The Giant Wet Plate Photographer – Ian Ruhter

IanRuhterLargePlate Photo@Terren Gomez te

  “I didn’t just build a camera, I created a time machine”

 

We have shared handful of weird and wonderful cameras on Film’s not Dead, but here is another extraordinary camera from photographer Ian Ruhter who creates ‘life size’ wet plates through the use of a handmade modified camera truck.

It took Ruhter a painstakingly long time to concur this complex process, with a tremendous amount of trial and error. Through this trial and error it brought to Ruhters attention that the only way to make this temperamental process work on such a large scale, would be to become one with the camera, by working inside it and involving himself with the actual mechanical process. Through Ruhter’s tremendous perseverance, despite what people told him that what he wanted to achieve would be impossible, he managed to prove them wrong, by creating the largest Tintypes ever seen!

After finally reaching his fundamental goal, Ruhter is on a journey to capture the landscapes and the people of America to tell through his mesmerising photographs the stories of these places and people, showing how we are all connected in different ways.

We were lucky enough to be able to interview Ruhter about his magnificent wet plates and how it all began for him:

Film’s not Dead: We first came across your work when we saw the Silver & Light Video. Where did photography begin for you and why do you practice it?

Ian Ruhter: Photography began for me as a hobby. I soon learned It was a powerful tool that I could use to communicate with. This was the first time I felt I could convey my thoughts and feelings with the world.

Film’s not Dead: Why Wet Plate Photography?

Ian Ruhter: Wet plate photography gave me the ability to make my own film from scratch. It also allows me to create one-of-a-kind images made by hand.

Film’s not Dead: Creating wet plates is a complicated, magical yet dangerous process to go through. How did you manage to get into making wet plates?

Ian Ruhter: I was taught by a gentleman named Will Dunniaway. I think the best way to learn this is from someone who has years of experience.

Film’s not Dead: You built a giant portable camera to produce giant wet plates, how exactly does it work and what was the process one had to go through to create this fascinating camera?

Ian Ruhter: This camera was built based upon a dream. I could see these images in my head so I designed a device that would capture life the way I see it. The most important breakthrough in making the camera work was, I was going to physically have to become part of the camera. My hands work as the mechanical pieces and my brain is the computer.

Film’s not Dead: Coating a wet plate is a tricky art to gasp. How many people does it take to coat your largest wet plate?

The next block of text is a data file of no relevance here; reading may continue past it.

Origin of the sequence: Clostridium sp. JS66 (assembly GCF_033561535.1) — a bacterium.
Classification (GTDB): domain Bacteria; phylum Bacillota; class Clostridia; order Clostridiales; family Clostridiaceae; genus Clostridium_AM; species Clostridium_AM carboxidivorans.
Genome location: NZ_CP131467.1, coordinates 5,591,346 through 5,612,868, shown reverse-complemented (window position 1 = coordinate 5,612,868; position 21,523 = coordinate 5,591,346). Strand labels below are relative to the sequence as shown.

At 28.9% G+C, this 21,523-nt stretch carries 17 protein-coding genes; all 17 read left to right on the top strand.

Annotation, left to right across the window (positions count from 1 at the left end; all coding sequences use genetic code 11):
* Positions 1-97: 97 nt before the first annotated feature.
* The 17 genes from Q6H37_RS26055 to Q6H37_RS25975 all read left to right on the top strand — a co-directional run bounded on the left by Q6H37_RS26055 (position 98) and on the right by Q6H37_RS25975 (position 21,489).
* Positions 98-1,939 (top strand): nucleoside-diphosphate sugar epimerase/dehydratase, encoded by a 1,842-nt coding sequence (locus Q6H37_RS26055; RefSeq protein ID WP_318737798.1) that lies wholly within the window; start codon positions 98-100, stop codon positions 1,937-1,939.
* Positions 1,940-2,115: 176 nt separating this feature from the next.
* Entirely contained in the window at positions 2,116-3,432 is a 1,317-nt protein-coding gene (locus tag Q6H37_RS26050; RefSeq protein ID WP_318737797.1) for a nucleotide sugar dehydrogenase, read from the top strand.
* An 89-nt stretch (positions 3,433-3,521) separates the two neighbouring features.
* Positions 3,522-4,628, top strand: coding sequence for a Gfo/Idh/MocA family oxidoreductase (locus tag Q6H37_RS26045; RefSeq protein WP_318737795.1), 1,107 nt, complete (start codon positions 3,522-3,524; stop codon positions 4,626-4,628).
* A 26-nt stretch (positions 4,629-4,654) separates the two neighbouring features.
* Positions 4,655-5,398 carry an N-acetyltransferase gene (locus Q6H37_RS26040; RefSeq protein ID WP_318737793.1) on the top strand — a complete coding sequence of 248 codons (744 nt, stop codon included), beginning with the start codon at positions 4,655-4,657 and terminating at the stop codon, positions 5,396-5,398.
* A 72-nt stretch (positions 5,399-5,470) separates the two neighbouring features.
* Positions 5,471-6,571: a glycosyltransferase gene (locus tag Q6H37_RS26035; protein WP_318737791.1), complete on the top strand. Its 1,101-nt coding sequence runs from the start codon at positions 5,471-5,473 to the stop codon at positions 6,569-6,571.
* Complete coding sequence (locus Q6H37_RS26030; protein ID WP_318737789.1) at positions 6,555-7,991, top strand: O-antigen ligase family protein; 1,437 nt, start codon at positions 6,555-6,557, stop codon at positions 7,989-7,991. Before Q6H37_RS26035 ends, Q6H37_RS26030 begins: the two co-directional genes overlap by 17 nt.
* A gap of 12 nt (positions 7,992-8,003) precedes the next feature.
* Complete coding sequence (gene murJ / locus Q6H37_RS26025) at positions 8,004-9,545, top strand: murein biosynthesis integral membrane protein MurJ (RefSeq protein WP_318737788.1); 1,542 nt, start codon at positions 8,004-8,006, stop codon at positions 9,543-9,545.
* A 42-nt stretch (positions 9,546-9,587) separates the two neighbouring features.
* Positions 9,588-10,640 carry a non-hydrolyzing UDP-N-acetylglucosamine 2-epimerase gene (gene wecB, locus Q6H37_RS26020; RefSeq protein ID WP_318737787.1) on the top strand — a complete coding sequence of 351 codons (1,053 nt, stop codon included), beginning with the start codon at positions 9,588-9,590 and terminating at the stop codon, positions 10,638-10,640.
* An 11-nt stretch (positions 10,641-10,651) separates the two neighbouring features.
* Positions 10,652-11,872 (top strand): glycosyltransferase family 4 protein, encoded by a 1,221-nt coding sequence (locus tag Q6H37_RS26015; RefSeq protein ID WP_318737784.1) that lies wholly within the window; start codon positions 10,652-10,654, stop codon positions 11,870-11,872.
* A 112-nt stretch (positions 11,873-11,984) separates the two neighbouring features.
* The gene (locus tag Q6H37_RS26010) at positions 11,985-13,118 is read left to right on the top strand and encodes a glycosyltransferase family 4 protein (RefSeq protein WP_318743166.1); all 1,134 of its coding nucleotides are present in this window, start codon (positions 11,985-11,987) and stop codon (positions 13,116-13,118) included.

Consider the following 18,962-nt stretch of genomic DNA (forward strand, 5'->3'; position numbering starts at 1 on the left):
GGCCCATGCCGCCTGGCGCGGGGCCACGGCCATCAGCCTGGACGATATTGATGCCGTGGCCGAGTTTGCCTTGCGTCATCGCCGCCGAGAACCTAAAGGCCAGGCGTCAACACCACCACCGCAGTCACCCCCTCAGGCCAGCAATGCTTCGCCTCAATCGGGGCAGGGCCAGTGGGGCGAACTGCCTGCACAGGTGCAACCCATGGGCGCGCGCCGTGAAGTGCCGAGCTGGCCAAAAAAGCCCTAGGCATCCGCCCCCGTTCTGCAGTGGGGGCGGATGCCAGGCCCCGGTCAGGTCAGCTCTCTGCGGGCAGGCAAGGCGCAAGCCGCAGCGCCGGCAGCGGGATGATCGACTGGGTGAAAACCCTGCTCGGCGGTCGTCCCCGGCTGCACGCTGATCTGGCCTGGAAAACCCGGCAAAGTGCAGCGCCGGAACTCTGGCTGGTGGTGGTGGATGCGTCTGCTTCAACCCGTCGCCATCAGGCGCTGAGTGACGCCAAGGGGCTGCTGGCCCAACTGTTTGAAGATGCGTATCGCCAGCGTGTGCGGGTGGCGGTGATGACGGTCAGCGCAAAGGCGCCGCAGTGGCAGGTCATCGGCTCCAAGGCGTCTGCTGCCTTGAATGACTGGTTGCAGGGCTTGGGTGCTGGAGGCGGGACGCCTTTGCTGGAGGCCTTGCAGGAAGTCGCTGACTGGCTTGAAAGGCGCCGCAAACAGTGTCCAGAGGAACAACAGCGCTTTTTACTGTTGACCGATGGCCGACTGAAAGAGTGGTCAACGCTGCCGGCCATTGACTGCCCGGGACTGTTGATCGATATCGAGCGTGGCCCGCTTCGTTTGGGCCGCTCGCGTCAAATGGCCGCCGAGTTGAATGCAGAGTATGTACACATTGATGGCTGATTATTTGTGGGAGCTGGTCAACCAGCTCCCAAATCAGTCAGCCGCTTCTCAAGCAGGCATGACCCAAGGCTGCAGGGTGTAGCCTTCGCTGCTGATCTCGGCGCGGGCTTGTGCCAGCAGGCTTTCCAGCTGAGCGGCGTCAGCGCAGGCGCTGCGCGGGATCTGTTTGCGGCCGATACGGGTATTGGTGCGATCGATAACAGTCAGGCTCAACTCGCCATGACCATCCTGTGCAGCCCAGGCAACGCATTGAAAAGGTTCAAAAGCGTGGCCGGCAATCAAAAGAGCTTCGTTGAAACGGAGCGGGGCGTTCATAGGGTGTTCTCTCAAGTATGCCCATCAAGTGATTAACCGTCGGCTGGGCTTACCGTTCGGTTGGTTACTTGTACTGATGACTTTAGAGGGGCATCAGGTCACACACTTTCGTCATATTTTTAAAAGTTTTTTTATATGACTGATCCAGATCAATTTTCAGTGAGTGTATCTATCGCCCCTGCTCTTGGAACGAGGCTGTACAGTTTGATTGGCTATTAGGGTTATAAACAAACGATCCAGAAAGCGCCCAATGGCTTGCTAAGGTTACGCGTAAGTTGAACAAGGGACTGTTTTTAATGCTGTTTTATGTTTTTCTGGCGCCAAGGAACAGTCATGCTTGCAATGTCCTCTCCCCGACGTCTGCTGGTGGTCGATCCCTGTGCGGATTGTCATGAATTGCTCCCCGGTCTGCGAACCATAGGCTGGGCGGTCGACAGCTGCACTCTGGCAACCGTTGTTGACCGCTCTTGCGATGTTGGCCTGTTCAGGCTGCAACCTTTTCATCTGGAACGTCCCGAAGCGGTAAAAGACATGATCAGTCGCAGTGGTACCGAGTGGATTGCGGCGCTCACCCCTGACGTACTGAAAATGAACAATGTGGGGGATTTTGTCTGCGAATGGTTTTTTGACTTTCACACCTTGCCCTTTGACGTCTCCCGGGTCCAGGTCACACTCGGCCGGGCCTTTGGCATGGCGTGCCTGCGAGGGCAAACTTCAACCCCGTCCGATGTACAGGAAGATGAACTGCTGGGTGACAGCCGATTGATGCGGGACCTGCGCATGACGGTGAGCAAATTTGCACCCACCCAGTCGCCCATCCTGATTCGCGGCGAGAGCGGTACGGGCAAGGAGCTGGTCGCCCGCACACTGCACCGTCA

Ian Ruhter: I like to use an additional person to coat the plates. 

Film’s not Dead: Through the use of the giant camera you have captured many compelling faces and stories. What are you trying portray through your work and why do you need to use such a big camera to do it?

Ian Ruhter: The people and places I photograph tell a much larger story. These plates will show how we are all connected in one way or another. It also shows how we all share the same dreams.

The reason for the large original plates is I wanted to make original works of art that were not altered or changed in anyway.

Film’s not Dead: We saw that a couple of months ago you converted a Holga camera into a functional hand held Wet Plate camera, which is a remarkable thing to be able to do with such a temperamental process. Could you tell us how that idea developed and what it is like shooting with it?

Ian Ruhter:  When using the truck it’s time-consuming to set up. I wanted a camera that would allow me to shoot more freely.

Ian Ruhter - Trevor - Holga © Ian Ruhter

Film’s not Dead: You have been able to capture many different faces, how do you find these people and manage to get them to open their lives to you?

Ian Ruhter: Most of the time I feel like these people find me. This camera is like a giant magnet and it attracts the most wonderful people to it.

Film’s not Dead: Also which person has been the most memorable to photograph and which person has been the most difficult to photograph and why?

Ian Ruhter: I really enjoyed photographing Oscar Loretto. He is the boy with one leg. His story proves to the world that disabilities is a state of mind. Whenever I get afraid or discouraged I remember his story and it gives me the courage to move forward. So far I haven’t had any real difficulties working with anyone. It seems that everyone is very receptive to this camera.

Ian Ruhter - Oscar Loreto, East LA - American Dream © Ian Ruhter

Film’s not Dead: If you could give an aspiring photographer one bit of advice what would that advice be?

Ian Ruhter: My advice would be to shoot from your heart.

Film’s not Dead: What do you think about the current state of photography and if you could change or add one thing to the photographic world what would that be?

Ian Ruhter: I don’t believe that photography has changed since the beginning. As humans we change this, change reflects the way we make photographs. I would encourage people not to forget the past and keep a line of sight on the future.

Film’s not Dead: Thank you Ian for taking the time to do an interview with F.N.D, is there anything else you would like to leave with the Film’s not Dead readers?

Ian Ruhter: I would just like to thank everyone who has supported this project. Every comment like or share goes along way with us. It lets us know we are not alone and people are behind us.

Ian Ruhter

Updated:July 29, 2019

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